Everyone except Kasich is in Iowa, so I’m returning home to shovel snow for a few days. Last night, I went to a Trump rally in Strafford county, town of Farmington, population less than 7,000. Trump manages to fill a high school gymnasium (maybe 800 people) in a town 35 miles from the nearest highway. (The only comparable in size event I’ve seen was a Hillary rally in Manchester, New Hampshire’s largest city. As with previous Trump rallies, I am struck by the middle American, blue-collar normalness of the crowd. There is a short video here. A full range of ages, equally divided between women and men (a contrast to Hillary rallies where the ratio seems closer to 2-1). This demographic—“uncredentialed white people” in Mickey Kauss’s good phrase, have been singled out for the short end of the stick. Declining wages, declining life expectancies. If it was happening to any other group, it would be deemed a national crisis.

But people are cheerful here this evening. You have to park about 600 yards away, and make your way through the snow, but no one seems to mind. A few days prior, Byron York published an interesting story about interviewing state Republican luminaries at a political event last Saturday. Not only were none of them for Trump, but in most cases they claimed to not even know anyone who was for Trump. Considering these are people who make their living in politics, and that Trump holds a substantial lead in all the their state’s polls, this is a breathtaking admission.

With this in mind, I went around asking people before the event if they planned to vote for Trump (more than half said yes, no one said no) and what was their estimate of how many people in this crowd would get out and actually cast a vote for Trump. Or do people just come for the entertainment? I asked about a dozen people. All were from the area, so I assume to some extent they know their neighbors. The estimates ranged from half to about 80 percent, the median probably about 60 percent.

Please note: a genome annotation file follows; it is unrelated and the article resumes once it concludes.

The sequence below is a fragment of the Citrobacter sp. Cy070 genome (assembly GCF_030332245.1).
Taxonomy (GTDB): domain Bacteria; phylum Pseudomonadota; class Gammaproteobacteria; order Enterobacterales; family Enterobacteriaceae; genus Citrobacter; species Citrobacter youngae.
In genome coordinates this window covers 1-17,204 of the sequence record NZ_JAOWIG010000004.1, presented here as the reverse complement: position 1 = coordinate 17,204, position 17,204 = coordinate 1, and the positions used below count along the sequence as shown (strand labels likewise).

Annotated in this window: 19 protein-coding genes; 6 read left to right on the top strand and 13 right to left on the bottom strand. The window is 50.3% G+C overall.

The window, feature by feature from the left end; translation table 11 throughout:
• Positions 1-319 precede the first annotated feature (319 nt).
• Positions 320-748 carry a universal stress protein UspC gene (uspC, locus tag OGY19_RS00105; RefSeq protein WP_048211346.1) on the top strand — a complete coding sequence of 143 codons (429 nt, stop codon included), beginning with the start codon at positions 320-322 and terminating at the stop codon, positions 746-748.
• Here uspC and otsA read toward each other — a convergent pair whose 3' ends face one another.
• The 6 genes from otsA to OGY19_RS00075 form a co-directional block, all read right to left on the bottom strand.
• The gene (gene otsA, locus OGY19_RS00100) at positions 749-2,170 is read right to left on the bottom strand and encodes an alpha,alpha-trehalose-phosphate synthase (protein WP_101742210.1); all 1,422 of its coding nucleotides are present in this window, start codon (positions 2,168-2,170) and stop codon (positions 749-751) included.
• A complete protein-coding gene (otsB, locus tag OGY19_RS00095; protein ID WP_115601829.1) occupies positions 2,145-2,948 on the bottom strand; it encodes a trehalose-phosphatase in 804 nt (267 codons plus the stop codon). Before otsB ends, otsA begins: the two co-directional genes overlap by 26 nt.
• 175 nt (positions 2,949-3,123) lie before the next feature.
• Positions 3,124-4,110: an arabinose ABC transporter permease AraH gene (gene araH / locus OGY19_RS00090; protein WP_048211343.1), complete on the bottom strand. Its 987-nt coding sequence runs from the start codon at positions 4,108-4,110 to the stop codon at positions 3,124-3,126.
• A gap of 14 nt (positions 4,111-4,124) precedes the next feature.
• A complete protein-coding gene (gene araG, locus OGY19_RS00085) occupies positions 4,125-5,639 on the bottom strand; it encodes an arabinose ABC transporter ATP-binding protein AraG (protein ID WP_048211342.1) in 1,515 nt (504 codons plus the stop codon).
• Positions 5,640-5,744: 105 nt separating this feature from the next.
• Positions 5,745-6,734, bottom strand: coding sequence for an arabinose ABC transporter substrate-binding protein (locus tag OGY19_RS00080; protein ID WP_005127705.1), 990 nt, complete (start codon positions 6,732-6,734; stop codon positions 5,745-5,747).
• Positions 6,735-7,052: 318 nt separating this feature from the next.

My guess is that a political scientist would consider that soft support, and it’s a pretty safe bet that the turnout will be lower here than amongst those attending a Jeb Bush town hall (where everyone is very nice, and “credentialed”). On that basis, I predict Trump would perform less well than his polls on election day, but not overwhelmingly so.

I’ve seen Trump speak three times now, and have grown tired of the basic speech. That doesn’t mean that those at the event were similarly restless, though the whole show seems very much toned down. The only real zest in it is when he’s going after Ted Cruz (“The Canadian,” someone yelled out). I wonder when he will begin to fill out what he can actually do to make America better, besides not hiring “idiots,” or making sure we have the “best people” negotiating for us. It would be nice if some of the best people were actually advising him now. I’ve made it clear before that I think Trump’s basic instincts in foreign and domestic policy are very good; his independence from the neoconservative or business oriented Beltway think tanks is as felicitous as his independence from their campaign contributions. I’m not sure when evoking General Patton and General MacArthur ceases to suffice, for any voter, as an meaningful indication of foreign policy direction.

Then again, what audiences hear from other candidates is hardly better, even if it is more detailed. Jeb Bush manages to say, in one five minute span, that we need show respect for Muslims in order to fight ISIS and that we will move our embassy from Tel Aviv to Jerusalem, thereby signaling our acquiescence to Israel’s unilateral claim to the Holy City. (There is a reason, Jeb, why no previous president has done this.)

Scott McConnell is a founding editor of The American Conservative.